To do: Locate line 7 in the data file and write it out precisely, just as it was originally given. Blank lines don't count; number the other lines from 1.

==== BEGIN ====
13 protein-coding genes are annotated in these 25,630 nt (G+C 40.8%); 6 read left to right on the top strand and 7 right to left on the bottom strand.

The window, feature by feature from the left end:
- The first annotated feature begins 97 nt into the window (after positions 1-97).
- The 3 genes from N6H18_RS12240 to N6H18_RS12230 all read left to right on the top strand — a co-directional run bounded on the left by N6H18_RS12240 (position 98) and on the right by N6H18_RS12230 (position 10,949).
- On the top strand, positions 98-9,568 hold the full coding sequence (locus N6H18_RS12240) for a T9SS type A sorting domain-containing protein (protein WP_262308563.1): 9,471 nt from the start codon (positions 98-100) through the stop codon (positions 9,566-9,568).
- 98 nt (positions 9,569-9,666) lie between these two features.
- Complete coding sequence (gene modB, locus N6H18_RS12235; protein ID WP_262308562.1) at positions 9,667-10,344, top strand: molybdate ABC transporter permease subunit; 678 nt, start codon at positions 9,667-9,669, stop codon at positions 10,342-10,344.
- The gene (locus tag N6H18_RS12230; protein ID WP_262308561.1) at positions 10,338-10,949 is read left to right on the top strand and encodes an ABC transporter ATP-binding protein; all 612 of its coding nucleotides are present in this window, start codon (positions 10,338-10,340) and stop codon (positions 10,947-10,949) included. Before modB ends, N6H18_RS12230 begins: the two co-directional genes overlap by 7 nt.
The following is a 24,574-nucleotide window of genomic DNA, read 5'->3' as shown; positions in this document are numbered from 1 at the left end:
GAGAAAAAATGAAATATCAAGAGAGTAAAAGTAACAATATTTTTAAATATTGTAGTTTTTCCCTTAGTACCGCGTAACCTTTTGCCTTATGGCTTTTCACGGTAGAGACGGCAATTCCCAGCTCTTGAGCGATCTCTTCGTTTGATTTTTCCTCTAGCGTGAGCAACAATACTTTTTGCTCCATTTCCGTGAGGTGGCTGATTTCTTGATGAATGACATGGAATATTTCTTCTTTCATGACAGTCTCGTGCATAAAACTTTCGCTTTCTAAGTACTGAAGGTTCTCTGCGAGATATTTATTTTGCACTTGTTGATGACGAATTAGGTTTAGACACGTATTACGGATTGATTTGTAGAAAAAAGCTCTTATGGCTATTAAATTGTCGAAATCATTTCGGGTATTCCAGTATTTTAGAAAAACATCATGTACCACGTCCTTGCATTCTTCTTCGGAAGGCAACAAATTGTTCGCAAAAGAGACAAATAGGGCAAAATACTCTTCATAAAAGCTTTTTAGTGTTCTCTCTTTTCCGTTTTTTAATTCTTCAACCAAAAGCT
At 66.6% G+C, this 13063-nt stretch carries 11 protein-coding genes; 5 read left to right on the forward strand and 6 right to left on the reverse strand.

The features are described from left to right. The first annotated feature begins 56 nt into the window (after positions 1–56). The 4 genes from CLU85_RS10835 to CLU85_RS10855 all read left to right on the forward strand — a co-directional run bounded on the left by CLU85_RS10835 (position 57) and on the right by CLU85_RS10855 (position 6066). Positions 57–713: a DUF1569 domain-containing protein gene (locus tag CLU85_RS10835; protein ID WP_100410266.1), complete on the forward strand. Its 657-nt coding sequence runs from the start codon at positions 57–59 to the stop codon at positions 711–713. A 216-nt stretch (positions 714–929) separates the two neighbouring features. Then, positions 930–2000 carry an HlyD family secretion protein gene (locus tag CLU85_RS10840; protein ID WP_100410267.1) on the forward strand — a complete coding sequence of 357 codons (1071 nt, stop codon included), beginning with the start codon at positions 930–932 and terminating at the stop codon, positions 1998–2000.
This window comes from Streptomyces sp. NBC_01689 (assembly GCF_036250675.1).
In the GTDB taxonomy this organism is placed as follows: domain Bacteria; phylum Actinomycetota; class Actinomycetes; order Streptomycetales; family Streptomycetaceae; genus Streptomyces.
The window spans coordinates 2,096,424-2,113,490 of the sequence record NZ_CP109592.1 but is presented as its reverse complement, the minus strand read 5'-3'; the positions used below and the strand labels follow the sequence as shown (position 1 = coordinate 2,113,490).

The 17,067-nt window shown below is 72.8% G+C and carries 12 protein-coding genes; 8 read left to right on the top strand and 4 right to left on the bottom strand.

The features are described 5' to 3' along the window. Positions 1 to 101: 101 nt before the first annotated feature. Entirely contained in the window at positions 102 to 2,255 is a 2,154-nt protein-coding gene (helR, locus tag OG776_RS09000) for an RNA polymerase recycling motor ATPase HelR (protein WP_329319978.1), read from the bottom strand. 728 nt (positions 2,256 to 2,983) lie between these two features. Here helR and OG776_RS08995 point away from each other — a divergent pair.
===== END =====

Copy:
- Complete coding sequence (gene modB, locus N6H18_RS12235; protein ID WP_262308562.1) at positions 9,667-10,344, top strand: molybdate ABC transporter permease subunit; 678 nt, start codon at positions 9,667-9,669, stop codon at positions 10,342-10,344.